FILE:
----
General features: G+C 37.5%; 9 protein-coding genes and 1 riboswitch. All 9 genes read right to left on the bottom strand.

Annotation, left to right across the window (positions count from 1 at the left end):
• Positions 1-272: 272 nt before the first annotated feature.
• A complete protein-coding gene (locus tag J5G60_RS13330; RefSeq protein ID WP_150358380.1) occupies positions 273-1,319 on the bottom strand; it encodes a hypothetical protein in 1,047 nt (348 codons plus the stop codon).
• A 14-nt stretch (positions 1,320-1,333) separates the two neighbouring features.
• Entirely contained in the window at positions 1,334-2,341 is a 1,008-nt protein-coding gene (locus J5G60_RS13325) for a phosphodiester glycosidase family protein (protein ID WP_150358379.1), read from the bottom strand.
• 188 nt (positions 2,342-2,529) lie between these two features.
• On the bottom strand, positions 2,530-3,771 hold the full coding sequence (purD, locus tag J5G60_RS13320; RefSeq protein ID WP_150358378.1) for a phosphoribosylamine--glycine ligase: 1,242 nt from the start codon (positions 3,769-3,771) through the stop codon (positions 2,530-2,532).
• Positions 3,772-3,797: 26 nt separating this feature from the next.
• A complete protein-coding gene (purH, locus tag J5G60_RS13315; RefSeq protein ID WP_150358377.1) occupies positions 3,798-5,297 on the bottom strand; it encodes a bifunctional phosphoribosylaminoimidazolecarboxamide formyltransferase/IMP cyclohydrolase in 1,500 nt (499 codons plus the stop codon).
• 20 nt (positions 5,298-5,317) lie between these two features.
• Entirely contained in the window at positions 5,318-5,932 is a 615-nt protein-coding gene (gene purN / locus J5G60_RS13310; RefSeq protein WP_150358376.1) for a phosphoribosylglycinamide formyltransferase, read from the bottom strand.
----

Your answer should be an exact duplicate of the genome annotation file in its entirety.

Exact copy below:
General features: G+C 37.5%; 9 protein-coding genes and 1 riboswitch. All 9 genes read right to left on the bottom strand.

Annotation, left to right across the window (positions count from 1 at the left end):
• Positions 1-272: 272 nt before the first annotated feature.
• A complete protein-coding gene (locus tag J5G60_RS13330; RefSeq protein ID WP_150358380.1) occupies positions 273-1,319 on the bottom strand; it encodes a hypothetical protein in 1,047 nt (348 codons plus the stop codon).
• A 14-nt stretch (positions 1,320-1,333) separates the two neighbouring features.
• Entirely contained in the window at positions 1,334-2,341 is a 1,008-nt protein-coding gene (locus J5G60_RS13325) for a phosphodiester glycosidase family protein (protein ID WP_150358379.1), read from the bottom strand.
• 188 nt (positions 2,342-2,529) lie between these two features.
• On the bottom strand, positions 2,530-3,771 hold the full coding sequence (purD, locus tag J5G60_RS13320; RefSeq protein ID WP_150358378.1) for a phosphoribosylamine--glycine ligase: 1,242 nt from the start codon (positions 3,769-3,771) through the stop codon (positions 2,530-2,532).
• Positions 3,772-3,797: 26 nt separating this feature from the next.
• A complete protein-coding gene (purH, locus tag J5G60_RS13315; RefSeq protein ID WP_150358377.1) occupies positions 3,798-5,297 on the bottom strand; it encodes a bifunctional phosphoribosylaminoimidazolecarboxamide formyltransferase/IMP cyclohydrolase in 1,500 nt (499 codons plus the stop codon).
• 20 nt (positions 5,298-5,317) lie between these two features.
• Entirely contained in the window at positions 5,318-5,932 is a 615-nt protein-coding gene (gene purN / locus J5G60_RS13310; RefSeq protein WP_150358376.1) for a phosphoribosylglycinamide formyltransferase, read from the bottom strand.